Winter is when I give serious thought to my two vegetable gardens, the soils for which both need serious amendments early next year. Absent results from soils tests I’m going to run after the dirt dries out from two days of light rains, I’m willing to bet I need to add some chalk to bring calcium content back up. There’s also the after effects of growing almost two score tomato plants for the last four years. And I can’t even begin to guess how whacked my soil chemistry is in the lower garden because of my love affair with spuds.
Believe it or not, digging and preparing my gardens for planting is one of the things I love the most about gardening. My gardening season here in San Diego (USDA Zone 9) kicks off in mid to late February when I move the Sequoia strawberry starts now sitting on their rolling racks, from their small four-inch plastic planters to the raised rows I’ll create later this month.
I spend zero dollars on strawberry vines. All of next year’s plants are propagates from 2008. Right now my 125 little strawberries are outside on the rack, catching the long slanted sun rays of a fall afternoon and getting healthy sips of rainwater from a benevolent Mother Nature.
Before I set them, I need to rebuild the carburetor on my Mantis two-cycle tiller, as well as throw on a new spark plug and air filter. Maintaining my tiller is a pleasant little task that takes me all of about two hours. And by the time its done, I’ll have the results of my soils tests in hand, the organic amendments mixed up and ready for application., Then I’ll crank up my Mantis and begin serious work on my 2009 garden, building the raised rows that cause my strawberries to thrive.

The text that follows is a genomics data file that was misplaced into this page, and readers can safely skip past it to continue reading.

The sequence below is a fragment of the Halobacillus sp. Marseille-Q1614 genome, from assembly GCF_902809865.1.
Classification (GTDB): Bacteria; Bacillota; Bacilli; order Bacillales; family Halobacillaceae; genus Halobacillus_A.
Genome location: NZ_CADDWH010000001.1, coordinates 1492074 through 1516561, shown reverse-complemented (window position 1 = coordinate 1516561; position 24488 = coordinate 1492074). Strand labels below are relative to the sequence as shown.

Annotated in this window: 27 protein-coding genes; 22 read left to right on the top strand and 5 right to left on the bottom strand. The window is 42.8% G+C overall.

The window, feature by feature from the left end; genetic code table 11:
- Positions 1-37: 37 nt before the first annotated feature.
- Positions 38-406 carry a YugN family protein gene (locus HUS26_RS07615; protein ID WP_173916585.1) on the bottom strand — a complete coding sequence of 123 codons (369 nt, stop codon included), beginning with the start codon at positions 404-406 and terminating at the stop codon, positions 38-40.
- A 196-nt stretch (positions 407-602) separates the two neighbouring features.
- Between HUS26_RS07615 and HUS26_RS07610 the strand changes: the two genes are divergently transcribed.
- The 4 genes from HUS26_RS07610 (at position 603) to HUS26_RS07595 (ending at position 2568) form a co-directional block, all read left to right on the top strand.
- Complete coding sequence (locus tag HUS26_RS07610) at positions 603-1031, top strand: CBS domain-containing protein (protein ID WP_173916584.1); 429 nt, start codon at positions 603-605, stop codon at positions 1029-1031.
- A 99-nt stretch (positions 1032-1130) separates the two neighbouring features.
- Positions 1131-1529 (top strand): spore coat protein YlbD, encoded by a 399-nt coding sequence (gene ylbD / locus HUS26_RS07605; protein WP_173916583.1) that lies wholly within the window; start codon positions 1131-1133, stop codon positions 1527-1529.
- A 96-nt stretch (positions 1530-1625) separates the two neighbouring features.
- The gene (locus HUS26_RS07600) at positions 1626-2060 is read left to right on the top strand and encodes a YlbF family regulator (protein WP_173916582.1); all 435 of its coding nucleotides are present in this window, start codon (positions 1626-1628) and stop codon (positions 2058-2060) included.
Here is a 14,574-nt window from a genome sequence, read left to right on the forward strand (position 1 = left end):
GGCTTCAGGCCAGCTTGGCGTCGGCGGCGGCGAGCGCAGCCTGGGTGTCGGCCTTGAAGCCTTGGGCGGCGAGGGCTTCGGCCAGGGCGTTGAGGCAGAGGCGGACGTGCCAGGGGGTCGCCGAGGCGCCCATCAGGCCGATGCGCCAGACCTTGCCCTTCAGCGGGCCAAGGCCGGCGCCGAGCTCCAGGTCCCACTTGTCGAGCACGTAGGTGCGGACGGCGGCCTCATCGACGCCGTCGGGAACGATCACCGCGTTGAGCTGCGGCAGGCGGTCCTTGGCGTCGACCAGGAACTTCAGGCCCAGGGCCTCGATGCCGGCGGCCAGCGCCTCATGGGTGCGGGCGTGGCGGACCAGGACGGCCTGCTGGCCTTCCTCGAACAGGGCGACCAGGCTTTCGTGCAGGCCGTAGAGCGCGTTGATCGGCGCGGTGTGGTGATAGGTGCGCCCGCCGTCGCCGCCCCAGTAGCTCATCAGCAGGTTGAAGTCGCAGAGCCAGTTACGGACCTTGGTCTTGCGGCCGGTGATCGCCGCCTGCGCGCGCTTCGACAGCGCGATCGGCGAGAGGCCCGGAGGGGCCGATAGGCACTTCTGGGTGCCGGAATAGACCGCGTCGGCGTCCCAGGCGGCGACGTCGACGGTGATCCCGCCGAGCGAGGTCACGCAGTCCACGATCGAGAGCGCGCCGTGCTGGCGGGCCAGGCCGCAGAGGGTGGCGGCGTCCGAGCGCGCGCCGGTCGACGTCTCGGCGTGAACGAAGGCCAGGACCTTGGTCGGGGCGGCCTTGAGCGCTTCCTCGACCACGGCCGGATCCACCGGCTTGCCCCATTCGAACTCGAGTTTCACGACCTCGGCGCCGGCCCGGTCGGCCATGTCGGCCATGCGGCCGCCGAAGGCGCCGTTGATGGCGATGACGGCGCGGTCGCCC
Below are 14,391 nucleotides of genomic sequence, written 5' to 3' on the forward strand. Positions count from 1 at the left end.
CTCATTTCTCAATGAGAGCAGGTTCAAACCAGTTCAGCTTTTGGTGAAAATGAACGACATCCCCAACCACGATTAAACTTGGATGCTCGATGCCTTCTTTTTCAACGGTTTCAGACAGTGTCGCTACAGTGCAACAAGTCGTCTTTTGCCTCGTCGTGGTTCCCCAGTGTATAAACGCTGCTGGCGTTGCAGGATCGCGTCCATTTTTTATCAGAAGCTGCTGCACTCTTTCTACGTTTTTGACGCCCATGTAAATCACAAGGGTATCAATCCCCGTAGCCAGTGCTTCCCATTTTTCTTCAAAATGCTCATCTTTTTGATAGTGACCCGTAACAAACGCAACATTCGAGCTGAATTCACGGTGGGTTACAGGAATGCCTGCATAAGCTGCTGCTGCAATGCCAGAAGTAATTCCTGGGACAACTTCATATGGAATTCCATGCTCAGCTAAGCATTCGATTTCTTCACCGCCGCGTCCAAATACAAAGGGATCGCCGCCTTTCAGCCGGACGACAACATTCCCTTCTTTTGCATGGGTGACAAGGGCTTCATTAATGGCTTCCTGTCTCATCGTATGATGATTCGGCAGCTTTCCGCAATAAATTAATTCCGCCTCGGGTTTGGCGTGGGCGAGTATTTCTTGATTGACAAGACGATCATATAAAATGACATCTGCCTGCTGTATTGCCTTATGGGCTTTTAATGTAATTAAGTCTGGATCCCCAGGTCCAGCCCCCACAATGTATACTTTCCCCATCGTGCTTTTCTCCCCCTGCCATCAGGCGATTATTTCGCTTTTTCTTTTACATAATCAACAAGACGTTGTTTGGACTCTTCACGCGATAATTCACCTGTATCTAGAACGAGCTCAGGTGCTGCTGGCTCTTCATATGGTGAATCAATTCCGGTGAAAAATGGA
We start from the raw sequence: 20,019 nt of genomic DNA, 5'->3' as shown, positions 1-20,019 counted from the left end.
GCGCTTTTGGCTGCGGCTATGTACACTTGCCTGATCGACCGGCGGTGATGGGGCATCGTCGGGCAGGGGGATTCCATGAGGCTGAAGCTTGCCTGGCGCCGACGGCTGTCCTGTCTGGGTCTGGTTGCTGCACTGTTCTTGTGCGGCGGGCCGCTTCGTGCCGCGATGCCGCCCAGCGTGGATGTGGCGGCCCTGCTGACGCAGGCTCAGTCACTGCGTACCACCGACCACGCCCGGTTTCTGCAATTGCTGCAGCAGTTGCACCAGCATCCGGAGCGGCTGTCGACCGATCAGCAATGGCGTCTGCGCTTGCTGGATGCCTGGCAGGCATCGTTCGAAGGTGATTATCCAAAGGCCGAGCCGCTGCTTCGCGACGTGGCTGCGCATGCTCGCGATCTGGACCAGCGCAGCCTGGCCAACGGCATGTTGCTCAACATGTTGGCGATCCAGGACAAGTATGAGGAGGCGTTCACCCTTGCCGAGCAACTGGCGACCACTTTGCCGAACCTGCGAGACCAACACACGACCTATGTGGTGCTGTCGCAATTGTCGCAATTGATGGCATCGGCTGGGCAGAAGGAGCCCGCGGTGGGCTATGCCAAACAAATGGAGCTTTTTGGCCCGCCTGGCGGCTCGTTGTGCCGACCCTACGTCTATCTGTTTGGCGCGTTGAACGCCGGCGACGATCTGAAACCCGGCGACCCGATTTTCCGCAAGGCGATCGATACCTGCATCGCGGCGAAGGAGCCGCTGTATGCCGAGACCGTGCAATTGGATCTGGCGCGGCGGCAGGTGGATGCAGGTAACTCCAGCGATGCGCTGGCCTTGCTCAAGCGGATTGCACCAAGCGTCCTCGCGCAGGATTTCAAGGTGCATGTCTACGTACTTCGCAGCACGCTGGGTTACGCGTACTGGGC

Strawberries are the first crop I put in my upper garden. Nothing else gets set until after the danger of frost—and particularly hail—has passed. I protect the Sequoias lined up in their rows against the effects of winter with straw.
I like to think I’m something of a traditionalist and besides, “plastic berries” doesn’t sound near as tasty as “strawberries.”
It will be sometime before I find myself spending two or three hours a day out in the garden, weeding, cultivating and tending next years’ fruits, vegetables and herbs.
Before that happens, however, I have a much more urgent problem to solve; the invasion last week of my yard by about six furry voles. In the almost six years I’ve lived here, I’ve fought a constant battle against voles (enormous burrowing first cousins of the common field mouse). Most years I’ve kept them in check through occasional sniping with my extremely accurate .177 scoped pellet rifle, liberal applications of dry ice in their runs and outright water boarding. But now its payback time and the voles are wining. Proof of this is the eighteen-inch tall pile of excavated vole dirt I’ve carefully piled in my upper garden. Some day, I’ll win the battle against the voles. It just won’t be this month.
In the afternoon, i flood the vole's runs with my aqua cannon. At night, the little creature would fling the mud out of his runs. In the morning, I collect the dirt he's excavated since the last waterboarding. After three months, the result was a two-foot dirt mountain. I lose; voles win.
But in my mind, I can see the hearty green leaves and stout stalks as I nap under the covers on a rainy fall afternoon in cloudy chilly San Diego.—Jim Forbes on 11/09/2008.